Two women in the church at Philippi had to be corrected for being antagonistic toward one another (Phil. 4:2).
Paul had to rebuke Peter for his hypocrisy (Gal. 2:11-14).
Paul and Barnabas had a contention that was “so sharp between them, that they departed asunder one from the other” (Acts 15:39).
Need we go on? There never has been a church that did not have problems, and the simple reason for this is that church members are sinners.
It is not therefore surprising to find many problems in independent Baptist churches today. I have been a member of independent Baptist churches for four decades and have spoken in more than 500 churches across North America and in many other countries, and I have observed the problems firsthand.
When I was a young Christian at Bible school, I saw problems that almost devastated me. As I started Bible school training in 1974, I was almost 25 years old, but I was only one year old in the Lord, and I was shocked at many things. Forty years later, I am still saddened by these same things! These were things such as Sunday School promotionalism which turns the church of Jesus Christ into a carnival; extreme levity at times in the pulpit; little biblical content in much of the preaching; exaltation of men above that which is proper; shallow, manipulative methods of evangelism, and an overemphasis on “decisions” and “prayers” rather than on repentance and regeneration.
Because of issues like these, I left after the completion of my first year of Bible College, determined to attend a different school. The Lord gave me no peace over my decision, though, and within a few weeks I returned and completed my studies.
In looking back, I am thankful for the Lord’s leading, though I did not understand it very well at the time. The other school that I was looking at was Calvinistic and was part of a group that was already part way down the path to New Evangelicalism, and I would have faced an entirely different set of problems--problems even more unhealthy to my Christian life than the ones I was trying to flee.
I still believe the aforementioned issues are wrong, and I try to avoid them as much as possible; but I have also learned some things that have helped me, I believe, have a more balanced attitude toward church problems in general.
In spite of the fact that all churches are imperfect, we do not see in Scripture any healthy examples of Christians who disregarded the assembly. In fact, those who separated themselves were considered unregenerate. John says, “They went out from us, but they were not of us; for if they had been of us, they would no doubt have continued with us: but they went out, that they might be made manifest that they were not all of us” (1 Jn. 2:19).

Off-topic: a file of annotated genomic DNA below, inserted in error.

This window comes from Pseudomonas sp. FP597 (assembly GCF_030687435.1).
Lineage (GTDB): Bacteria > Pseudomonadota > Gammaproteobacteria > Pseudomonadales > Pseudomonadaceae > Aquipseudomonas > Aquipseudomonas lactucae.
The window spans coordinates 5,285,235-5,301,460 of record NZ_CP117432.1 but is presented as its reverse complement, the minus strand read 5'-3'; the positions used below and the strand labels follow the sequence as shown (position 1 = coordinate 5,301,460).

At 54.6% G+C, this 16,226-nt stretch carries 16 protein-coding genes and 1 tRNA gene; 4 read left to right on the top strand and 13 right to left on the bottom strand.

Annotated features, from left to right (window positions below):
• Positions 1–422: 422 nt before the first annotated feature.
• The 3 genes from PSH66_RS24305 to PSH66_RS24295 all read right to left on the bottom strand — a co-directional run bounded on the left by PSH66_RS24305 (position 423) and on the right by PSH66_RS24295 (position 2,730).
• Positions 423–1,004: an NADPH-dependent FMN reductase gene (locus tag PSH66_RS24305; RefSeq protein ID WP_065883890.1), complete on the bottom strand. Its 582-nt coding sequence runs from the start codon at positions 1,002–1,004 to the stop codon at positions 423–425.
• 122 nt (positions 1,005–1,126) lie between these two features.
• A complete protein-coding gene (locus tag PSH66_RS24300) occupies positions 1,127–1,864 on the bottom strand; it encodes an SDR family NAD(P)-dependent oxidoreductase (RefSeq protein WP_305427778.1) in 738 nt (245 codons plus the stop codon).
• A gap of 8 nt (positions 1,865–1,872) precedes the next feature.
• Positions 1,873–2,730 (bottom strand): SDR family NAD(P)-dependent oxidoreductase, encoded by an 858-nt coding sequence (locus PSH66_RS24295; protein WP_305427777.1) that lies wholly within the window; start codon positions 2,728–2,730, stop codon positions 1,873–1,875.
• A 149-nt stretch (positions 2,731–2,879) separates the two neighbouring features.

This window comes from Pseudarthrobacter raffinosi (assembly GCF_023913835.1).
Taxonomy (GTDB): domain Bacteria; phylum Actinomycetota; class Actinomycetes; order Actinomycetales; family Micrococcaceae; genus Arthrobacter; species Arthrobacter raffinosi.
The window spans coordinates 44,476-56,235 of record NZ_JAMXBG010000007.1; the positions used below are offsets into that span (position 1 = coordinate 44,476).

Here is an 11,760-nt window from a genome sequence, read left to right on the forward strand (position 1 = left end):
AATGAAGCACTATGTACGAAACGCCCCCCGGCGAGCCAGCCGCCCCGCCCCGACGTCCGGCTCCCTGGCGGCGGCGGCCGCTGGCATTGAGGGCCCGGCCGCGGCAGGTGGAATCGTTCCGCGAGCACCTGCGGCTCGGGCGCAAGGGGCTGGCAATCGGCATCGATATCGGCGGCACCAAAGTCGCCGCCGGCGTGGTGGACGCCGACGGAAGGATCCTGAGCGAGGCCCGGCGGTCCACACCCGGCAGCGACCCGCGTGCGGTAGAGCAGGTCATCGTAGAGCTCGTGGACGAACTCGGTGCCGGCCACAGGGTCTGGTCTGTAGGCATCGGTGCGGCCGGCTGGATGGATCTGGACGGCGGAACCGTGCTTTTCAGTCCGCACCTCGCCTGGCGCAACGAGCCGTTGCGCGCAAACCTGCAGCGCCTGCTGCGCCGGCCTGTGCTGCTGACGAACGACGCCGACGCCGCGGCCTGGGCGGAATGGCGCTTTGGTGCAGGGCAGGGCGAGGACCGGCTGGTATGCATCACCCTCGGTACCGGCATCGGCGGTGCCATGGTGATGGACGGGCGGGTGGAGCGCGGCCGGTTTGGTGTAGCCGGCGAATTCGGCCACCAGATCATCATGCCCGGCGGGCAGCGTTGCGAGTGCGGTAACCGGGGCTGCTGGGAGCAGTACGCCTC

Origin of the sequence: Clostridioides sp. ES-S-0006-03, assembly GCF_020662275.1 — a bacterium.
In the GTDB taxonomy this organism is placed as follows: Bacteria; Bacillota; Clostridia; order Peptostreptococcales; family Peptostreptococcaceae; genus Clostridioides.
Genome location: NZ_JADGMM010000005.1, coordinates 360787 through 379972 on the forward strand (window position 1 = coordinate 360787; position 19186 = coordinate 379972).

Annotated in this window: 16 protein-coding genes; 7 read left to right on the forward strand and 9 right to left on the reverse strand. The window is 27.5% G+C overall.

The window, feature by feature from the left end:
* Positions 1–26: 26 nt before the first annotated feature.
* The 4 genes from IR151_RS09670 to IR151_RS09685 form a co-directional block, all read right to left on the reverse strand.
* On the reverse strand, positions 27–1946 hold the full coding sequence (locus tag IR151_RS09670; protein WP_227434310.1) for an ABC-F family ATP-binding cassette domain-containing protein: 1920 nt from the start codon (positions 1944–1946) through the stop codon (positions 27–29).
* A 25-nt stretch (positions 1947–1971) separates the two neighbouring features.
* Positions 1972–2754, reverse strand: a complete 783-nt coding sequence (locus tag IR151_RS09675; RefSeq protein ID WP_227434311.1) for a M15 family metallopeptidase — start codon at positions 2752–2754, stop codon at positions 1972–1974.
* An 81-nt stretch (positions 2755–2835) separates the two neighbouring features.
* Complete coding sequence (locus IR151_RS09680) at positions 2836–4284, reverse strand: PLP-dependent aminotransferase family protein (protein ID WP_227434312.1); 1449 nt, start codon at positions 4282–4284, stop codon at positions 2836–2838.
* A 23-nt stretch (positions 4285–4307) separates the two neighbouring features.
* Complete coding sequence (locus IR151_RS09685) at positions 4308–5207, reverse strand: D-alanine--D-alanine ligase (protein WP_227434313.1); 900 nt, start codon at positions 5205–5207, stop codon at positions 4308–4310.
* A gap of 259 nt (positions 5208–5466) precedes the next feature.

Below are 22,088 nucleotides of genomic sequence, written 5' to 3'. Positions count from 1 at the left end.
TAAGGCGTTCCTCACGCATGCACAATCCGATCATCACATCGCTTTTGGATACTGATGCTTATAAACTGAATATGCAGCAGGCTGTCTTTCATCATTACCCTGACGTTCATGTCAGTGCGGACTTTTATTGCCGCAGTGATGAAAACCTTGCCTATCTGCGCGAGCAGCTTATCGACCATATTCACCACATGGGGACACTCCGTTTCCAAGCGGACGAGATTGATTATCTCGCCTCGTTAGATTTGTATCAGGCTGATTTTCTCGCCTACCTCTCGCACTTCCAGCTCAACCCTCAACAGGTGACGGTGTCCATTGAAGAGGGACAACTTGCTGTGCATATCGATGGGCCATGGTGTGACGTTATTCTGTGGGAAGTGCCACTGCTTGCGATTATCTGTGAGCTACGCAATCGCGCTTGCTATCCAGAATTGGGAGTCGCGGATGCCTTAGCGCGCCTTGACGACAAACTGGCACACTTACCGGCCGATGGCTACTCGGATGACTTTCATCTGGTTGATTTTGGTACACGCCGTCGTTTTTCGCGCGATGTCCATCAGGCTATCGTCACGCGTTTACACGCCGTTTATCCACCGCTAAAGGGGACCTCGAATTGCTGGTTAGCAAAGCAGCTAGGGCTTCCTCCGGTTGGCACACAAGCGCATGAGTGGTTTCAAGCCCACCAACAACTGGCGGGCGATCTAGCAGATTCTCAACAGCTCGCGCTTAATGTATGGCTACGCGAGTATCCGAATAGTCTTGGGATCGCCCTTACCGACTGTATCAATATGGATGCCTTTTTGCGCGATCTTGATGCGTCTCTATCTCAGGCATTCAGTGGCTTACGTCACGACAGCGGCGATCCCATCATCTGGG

Keen Spiritual Discernment
Another key to fruitful church membership is keen spiritual discernment which enables us to distinguish between the important and the less important issues.
Observe the following Scripture:
“Woe unto you, scribes and Pharisees, hypocrites! for ye pay tithe of mint and anise and cummin, and have omitted the weightier matters of the law, judgment, mercy, and faith: these ought ye to have done, and not to leave the other undone” (Matt. 23:23).
In Matthew 23:23, the Lord Jesus Christ taught that not all things in the Bible are of equal importance. Some biblical teachings are “weightier” than others. Everything in the Bible has some importance, but everything is not of equal importance. Knowing the difference between the two requires a thorough knowledge of God’s Word and keen spiritual discernment.
This is the lesson of the following passages:
“And I myself also am persuaded of you, my brethren, that ye also are full of goodness, filled with all knowledge, able also to admonish one another” (Rom. 15:14).
“Study to show thyself approved unto God, a workman that needeth not to be ashamed, rightly dividing the word of truth” (2 Tim. 2:15).
“For when for the time ye ought to be teachers, ye have need that one teach you again which be the first principles of the oracles of God; and are become such as have need of milk, and not of strong meat. For every one that useth milk is unskilful in the word of righteousness: for he is a babe. But strong meat belongeth to them that are of full age, even those who by reason of use have their senses exercised to discern both good and evil” (Heb. 5:12-14).